I fully agree that standing by and not doing something is a horrible choice, but given the chaos of hundreds of people running around in a panic and not knowing what the "whole picture" is (ex. more than 1 shooter), is engaging (not in a defensive last resort position) the proper thing to do? Also, being mistaken as a particpant by another CCW holder or off-duty LEO is a real possibility.This is why I posed the question.

Last edited by Blade37db; December 12, 2012 at 01:58 PM.
Blade37db is offline  
Old December 12, 2012, 01:53 PM   #8
youngunz4life
Senior Member
 
Join Date: November 15, 2010
Location: United States of America
Posts: 1,877
barry, that is an extremely serious issue. as we know, law-abiding concerned citizens who carry a CCW might engage. even if you are just ordered to the ground both of you can be engaged by a shooter. the situation can be chaotic. like you said every situation is different, but unless you are actively engaging, being ready without gun drawn might be your best bet. I mean you might get shot exiting the mall too.
__________________
"Damn the torpedoes, full speed ahead!" -Admiral Farragut @ Battle of Mobile Bay 05AUG1864
youngunz4life is offline  
Old December 12, 2012, 01:59 PM   #9
youngunz4life
Senior Member
 
Join Date: November 15, 2010
Location: United States of America
Posts: 1,877
Blade, that will totally depend. I'll let others answer, but you must make that judgement yourself for various reasons: other innocent people in crossfire, how easy it is with the CCW you have like Nanuk said, whether you have family with you and you can retreat, and so-on....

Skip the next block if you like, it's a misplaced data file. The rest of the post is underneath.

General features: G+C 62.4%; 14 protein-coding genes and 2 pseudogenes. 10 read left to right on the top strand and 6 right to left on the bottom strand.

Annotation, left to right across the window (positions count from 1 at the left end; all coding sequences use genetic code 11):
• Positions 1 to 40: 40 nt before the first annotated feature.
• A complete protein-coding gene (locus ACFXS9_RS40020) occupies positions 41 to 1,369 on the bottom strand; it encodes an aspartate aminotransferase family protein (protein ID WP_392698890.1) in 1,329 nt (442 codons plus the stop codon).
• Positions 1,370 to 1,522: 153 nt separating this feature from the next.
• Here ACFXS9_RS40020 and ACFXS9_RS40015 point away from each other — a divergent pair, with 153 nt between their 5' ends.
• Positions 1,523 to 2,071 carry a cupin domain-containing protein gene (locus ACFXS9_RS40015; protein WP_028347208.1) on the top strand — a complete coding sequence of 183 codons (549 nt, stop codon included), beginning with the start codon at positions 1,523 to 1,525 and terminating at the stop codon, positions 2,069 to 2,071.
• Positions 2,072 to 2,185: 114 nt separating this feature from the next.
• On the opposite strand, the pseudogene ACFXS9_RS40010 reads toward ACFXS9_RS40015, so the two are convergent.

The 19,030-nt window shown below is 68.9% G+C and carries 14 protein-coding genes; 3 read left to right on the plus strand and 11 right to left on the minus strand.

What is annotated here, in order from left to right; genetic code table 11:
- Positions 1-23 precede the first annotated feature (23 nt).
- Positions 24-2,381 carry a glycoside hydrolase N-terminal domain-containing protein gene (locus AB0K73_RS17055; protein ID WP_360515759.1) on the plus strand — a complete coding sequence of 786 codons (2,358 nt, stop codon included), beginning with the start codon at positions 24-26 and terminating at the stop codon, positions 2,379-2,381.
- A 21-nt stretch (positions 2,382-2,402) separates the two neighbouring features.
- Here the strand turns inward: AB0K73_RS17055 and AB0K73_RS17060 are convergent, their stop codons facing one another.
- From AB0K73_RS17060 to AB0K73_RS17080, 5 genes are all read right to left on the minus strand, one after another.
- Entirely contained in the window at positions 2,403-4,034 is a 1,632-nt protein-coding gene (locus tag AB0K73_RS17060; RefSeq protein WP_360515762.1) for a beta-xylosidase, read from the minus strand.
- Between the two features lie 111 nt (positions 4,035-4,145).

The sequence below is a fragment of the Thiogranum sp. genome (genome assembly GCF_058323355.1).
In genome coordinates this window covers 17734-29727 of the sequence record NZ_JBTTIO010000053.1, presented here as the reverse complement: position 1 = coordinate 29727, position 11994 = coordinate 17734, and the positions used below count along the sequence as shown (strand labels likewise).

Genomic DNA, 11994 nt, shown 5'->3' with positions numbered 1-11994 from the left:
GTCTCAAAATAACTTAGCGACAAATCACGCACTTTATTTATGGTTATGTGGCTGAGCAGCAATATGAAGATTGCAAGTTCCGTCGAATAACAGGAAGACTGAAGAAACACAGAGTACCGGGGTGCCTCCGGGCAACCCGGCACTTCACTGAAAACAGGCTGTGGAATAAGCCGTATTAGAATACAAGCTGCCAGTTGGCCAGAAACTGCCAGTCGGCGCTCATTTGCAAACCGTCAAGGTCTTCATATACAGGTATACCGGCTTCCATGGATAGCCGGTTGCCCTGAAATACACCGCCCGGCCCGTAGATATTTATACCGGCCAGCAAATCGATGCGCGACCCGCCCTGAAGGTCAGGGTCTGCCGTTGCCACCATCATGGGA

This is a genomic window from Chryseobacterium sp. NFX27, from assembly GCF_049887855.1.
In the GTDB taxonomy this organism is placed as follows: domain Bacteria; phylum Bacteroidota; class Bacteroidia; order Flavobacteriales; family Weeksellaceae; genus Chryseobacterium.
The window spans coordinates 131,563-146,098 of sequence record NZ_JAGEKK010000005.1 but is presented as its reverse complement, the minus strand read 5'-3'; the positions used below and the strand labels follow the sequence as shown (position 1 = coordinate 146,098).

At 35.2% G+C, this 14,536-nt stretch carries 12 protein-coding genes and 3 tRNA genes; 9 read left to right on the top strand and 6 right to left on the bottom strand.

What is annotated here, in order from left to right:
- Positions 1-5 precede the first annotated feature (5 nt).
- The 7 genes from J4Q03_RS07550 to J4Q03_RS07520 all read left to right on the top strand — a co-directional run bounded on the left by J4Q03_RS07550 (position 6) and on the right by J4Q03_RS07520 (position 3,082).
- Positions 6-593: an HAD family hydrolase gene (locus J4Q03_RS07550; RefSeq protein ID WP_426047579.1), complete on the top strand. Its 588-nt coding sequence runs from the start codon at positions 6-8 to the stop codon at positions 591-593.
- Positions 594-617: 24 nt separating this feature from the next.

__________________
"Damn the torpedoes, full speed ahead!" -Admiral Farragut @ Battle of Mobile Bay 05AUG1864
youngunz4life is offline  
Old December 12, 2012, 02:51 PM   #10
jason_iowa
Senior Member
 
Join Date: July 30, 2011
Posts: 686
I spent hundreds of hours training on these kinds of situations not in malls but around the world in any setting. I have no problem with people who turn tail and run. I tend to carry a side arm that i'm comfortable shooting at a man sized target from some distance 50-100 yards. I'm also comfortable with trading my life to protect others. If you are not I suggest you get yourself and your family as far away from the shooter as possible.
jason_iowa is offline  
Old December 12, 2012, 03:32 PM   #11
Blade37db
Senior Member
 
Join Date: June 9, 2005
Posts: 216
Again, thanks for all of the replies.
I guess my original question really wasn't clear. This has nothing to do with what I could do (based on training, weapon available), want to do (my instinct, like others, would be to help) or should (ethically) do. Those decisions may vary based on the situation at hand and all of the variables that you guys have mentioned.